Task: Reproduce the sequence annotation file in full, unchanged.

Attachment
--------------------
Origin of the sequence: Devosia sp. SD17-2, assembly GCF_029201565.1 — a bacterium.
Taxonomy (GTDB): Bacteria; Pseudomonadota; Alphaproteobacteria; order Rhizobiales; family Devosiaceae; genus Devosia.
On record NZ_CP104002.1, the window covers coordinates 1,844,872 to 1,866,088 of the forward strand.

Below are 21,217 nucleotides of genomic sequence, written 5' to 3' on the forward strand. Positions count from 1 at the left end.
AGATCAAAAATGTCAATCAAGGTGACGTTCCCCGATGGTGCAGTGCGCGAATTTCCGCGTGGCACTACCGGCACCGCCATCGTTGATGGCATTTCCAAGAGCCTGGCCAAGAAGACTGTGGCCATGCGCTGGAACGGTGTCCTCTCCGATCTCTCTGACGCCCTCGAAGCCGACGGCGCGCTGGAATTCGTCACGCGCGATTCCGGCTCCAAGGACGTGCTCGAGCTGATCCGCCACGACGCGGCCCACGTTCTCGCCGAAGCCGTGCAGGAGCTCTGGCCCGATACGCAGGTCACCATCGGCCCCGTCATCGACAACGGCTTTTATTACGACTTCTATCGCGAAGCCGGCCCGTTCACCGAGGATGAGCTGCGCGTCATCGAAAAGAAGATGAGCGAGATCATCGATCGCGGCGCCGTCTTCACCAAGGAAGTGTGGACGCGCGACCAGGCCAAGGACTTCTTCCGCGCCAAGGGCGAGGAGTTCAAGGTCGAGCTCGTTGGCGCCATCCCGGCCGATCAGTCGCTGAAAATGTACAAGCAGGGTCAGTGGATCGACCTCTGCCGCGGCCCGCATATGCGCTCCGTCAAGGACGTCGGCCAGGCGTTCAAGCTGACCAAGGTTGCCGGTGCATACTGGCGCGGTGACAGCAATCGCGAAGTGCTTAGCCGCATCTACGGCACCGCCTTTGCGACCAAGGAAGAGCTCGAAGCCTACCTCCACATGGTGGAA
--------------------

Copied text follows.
Origin of the sequence: Devosia sp. SD17-2, assembly GCF_029201565.1 — a bacterium.
Taxonomy (GTDB): Bacteria; Pseudomonadota; Alphaproteobacteria; order Rhizobiales; family Devosiaceae; genus Devosia.
On record NZ_CP104002.1, the window covers coordinates 1,844,872 to 1,866,088 of the forward strand.

Below are 21,217 nucleotides of genomic sequence, written 5' to 3' on the forward strand. Positions count from 1 at the left end.
AGATCAAAAATGTCAATCAAGGTGACGTTCCCCGATGGTGCAGTGCGCGAATTTCCGCGTGGCACTACCGGCACCGCCATCGTTGATGGCATTTCCAAGAGCCTGGCCAAGAAGACTGTGGCCATGCGCTGGAACGGTGTCCTCTCCGATCTCTCTGACGCCCTCGAAGCCGACGGCGCGCTGGAATTCGTCACGCGCGATTCCGGCTCCAAGGACGTGCTCGAGCTGATCCGCCACGACGCGGCCCACGTTCTCGCCGAAGCCGTGCAGGAGCTCTGGCCCGATACGCAGGTCACCATCGGCCCCGTCATCGACAACGGCTTTTATTACGACTTCTATCGCGAAGCCGGCCCGTTCACCGAGGATGAGCTGCGCGTCATCGAAAAGAAGATGAGCGAGATCATCGATCGCGGCGCCGTCTTCACCAAGGAAGTGTGGACGCGCGACCAGGCCAAGGACTTCTTCCGCGCCAAGGGCGAGGAGTTCAAGGTCGAGCTCGTTGGCGCCATCCCGGCCGATCAGTCGCTGAAAATGTACAAGCAGGGTCAGTGGATCGACCTCTGCCGCGGCCCGCATATGCGCTCCGTCAAGGACGTCGGCCAGGCGTTCAAGCTGACCAAGGTTGCCGGTGCATACTGGCGCGGTGACAGCAATCGCGAAGTGCTTAGCCGCATCTACGGCACCGCCTTTGCGACCAAGGAAGAGCTCGAAGCCTACCTCCACATGGTGGAA